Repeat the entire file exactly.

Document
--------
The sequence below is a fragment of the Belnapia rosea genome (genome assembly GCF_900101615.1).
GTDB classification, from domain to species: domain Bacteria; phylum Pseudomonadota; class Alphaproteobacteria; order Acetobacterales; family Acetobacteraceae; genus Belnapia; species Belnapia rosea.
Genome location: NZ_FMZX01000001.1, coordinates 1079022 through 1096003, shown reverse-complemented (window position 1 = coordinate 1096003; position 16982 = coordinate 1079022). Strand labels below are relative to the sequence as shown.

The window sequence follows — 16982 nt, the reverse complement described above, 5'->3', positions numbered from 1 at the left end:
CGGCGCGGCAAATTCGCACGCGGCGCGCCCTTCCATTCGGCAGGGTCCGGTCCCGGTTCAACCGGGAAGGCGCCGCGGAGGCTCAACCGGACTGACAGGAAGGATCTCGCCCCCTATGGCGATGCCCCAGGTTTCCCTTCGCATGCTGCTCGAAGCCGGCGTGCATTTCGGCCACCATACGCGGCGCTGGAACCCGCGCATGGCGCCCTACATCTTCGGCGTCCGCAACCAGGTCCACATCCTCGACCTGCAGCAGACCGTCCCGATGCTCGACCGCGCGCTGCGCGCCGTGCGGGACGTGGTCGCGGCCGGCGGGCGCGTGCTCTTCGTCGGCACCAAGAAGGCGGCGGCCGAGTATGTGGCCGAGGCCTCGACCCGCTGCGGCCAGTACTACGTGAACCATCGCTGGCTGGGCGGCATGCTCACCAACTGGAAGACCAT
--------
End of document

The sequence below is a fragment of the Belnapia rosea genome (genome assembly GCF_900101615.1).
GTDB classification, from domain to species: domain Bacteria; phylum Pseudomonadota; class Alphaproteobacteria; order Acetobacterales; family Acetobacteraceae; genus Belnapia; species Belnapia rosea.
Genome location: NZ_FMZX01000001.1, coordinates 1079022 through 1096003, shown reverse-complemented (window position 1 = coordinate 1096003; position 16982 = coordinate 1079022). Strand labels below are relative to the sequence as shown.

The window sequence follows — 16982 nt, the reverse complement described above, 5'->3', positions numbered from 1 at the left end:
CGGCGCGGCAAATTCGCACGCGGCGCGCCCTTCCATTCGGCAGGGTCCGGTCCCGGTTCAACCGGGAAGGCGCCGCGGAGGCTCAACCGGACTGACAGGAAGGATCTCGCCCCCTATGGCGATGCCCCAGGTTTCCCTTCGCATGCTGCTCGAAGCCGGCGTGCATTTCGGCCACCATACGCGGCGCTGGAACCCGCGCATGGCGCCCTACATCTTCGGCGTCCGCAACCAGGTCCACATCCTCGACCTGCAGCAGACCGTCCCGATGCTCGACCGCGCGCTGCGCGCCGTGCGGGACGTGGTCGCGGCCGGCGGGCGCGTGCTCTTCGTCGGCACCAAGAAGGCGGCGGCCGAGTATGTGGCCGAGGCCTCGACCCGCTGCGGCCAGTACTACGTGAACCATCGCTGGCTGGGCGGCATGCTCACCAACTGGAAGACCAT